We Love Robyn Lawley's Newest Cover

Put yourself on the cover of a magazine, and people are going to talk about you — for better or for worse. A couple of weeks ago, Lena Dunham was making headlines for her Vogue cover. Before that, it was Mindy Kaling on Elle , and before her, chatter surrounded Melissa McCarthy's Elle jacketgate. This week, all attention turns to plus-size model Robyn Lawley and her March 2014 Cosmopolitan Australia cover. So what's the fuss now?

Although this isn't Lawley's first time working with the magazine, this is her first cover. And it's awesome. Gracing the front page of the mag, Lawley rocks a crop top and high-waisted pencil skirt, all in a cream and white color palette. Complete with simple jewelry, the model's beauty shines in the photograph by Kane Skennar. While Lawley looks flawless, the attention surrounding the cover has a lot to do with the fact that she is, at a (normal) size of 12, defined as "plus-size," and therefore, different from the type of model we usually see on magazine covers.

Ironically, Lawley told the magazine that she hates the term plus-size, noting that the word only puts labels on women, and creates negative effects:

I don't feel plus-sized, I feel regular sized. And I think that plays with girls who look up to me and think, 'Oh my god, if she's plus-size, then what am I?'

After looking at the cover and photo spread inside the magazine, it's hard not to appreciate the model's beauty. The simplicity of the outfit only highlights the fact that Lawley is about as sexy as any of us could ever hope to be. But, as the cover is gaining exposure worldwide, the model's beauty is not the only aspect of the photo that is gaining praise. As Tyler McCall said at Fashionista, "the best part -- in my opinion, anyway -- is that they left the roll...untouched."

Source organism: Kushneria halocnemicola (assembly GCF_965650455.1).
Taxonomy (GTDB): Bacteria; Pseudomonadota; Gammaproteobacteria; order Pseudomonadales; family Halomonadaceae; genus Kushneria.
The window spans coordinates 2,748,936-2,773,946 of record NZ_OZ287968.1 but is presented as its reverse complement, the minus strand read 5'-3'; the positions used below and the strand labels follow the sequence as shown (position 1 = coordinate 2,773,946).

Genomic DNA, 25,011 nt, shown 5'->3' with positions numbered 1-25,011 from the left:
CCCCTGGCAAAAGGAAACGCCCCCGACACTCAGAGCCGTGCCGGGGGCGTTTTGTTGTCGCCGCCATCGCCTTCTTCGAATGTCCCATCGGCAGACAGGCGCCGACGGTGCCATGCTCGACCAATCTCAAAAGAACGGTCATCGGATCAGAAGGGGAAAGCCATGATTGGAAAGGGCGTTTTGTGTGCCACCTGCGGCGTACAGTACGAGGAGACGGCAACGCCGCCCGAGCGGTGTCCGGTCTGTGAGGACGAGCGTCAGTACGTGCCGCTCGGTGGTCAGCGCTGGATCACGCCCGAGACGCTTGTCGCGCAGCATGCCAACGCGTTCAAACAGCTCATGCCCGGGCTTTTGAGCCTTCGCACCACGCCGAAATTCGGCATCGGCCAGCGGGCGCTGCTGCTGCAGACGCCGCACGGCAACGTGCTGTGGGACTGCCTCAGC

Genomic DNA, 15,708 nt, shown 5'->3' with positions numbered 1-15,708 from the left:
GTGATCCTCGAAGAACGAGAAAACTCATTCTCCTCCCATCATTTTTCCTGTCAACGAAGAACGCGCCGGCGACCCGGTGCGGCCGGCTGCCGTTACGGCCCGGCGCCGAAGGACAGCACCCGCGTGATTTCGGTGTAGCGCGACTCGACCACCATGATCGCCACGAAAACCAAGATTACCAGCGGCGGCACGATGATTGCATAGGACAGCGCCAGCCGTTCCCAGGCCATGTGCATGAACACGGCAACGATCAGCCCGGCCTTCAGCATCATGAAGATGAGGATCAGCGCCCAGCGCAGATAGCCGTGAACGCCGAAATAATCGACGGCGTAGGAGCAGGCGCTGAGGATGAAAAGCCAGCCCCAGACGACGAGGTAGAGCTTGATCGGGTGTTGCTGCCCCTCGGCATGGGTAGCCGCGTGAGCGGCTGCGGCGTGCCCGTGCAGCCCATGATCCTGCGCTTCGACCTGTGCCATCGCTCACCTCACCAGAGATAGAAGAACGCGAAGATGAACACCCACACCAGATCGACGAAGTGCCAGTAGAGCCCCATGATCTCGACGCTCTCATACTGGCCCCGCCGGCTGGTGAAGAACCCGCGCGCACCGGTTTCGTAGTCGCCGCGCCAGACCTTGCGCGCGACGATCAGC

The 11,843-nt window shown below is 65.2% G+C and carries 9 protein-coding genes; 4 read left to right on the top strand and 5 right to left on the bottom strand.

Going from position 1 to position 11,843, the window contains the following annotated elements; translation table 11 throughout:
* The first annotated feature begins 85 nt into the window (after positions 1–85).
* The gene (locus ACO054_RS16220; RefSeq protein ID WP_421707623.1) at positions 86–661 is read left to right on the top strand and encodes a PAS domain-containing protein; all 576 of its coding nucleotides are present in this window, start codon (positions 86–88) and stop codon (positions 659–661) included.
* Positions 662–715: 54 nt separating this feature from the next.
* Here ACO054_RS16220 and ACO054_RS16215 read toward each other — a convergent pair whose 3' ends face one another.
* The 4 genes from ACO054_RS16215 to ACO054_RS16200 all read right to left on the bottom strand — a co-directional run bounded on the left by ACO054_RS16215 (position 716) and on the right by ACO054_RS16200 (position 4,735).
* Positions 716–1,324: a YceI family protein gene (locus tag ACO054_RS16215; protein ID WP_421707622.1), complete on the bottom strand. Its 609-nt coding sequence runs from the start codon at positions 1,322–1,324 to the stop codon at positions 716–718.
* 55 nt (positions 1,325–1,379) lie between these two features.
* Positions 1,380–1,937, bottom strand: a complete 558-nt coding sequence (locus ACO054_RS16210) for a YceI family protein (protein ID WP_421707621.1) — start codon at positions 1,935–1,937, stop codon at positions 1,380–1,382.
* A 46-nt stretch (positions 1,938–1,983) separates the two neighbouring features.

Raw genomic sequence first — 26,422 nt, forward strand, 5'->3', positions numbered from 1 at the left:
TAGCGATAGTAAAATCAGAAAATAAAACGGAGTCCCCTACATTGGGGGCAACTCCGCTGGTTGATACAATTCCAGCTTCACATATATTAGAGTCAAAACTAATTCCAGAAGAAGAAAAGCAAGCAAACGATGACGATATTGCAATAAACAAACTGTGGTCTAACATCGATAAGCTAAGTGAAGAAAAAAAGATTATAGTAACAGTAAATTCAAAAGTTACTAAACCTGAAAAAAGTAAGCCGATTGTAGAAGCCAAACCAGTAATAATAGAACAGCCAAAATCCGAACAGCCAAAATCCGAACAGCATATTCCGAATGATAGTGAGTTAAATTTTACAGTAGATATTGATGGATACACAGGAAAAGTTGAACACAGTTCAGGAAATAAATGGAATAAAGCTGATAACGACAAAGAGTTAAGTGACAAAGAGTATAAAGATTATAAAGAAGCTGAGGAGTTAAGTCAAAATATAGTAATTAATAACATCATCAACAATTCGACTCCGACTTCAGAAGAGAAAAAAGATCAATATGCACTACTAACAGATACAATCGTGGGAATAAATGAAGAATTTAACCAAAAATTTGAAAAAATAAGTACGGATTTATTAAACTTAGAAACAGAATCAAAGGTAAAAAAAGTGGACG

It almost seems a little silly that a woman as beautiful as Lawley is being put in the spotlight because she has a crease in her skin when she leans to the side (like, surprise, most women). On one hand, it's a wonderful thing that the magazine is being celebrated for not airbrushing away a natural part of a women's body (you go, Cosmo Australia).

At the same time, however, one has to wonder: Would that little crease would have been Photoshopped out if it were a model who was not plus-sized? Are these things that we've labeled as imperfections only acceptable for less conventional types of beauty?

Either way, Lawley does look beautiful on the Cosmo cover, and we can only hope that American magazines follow in the mag's footsteps by featuring different types of models in the future — side rolls and all.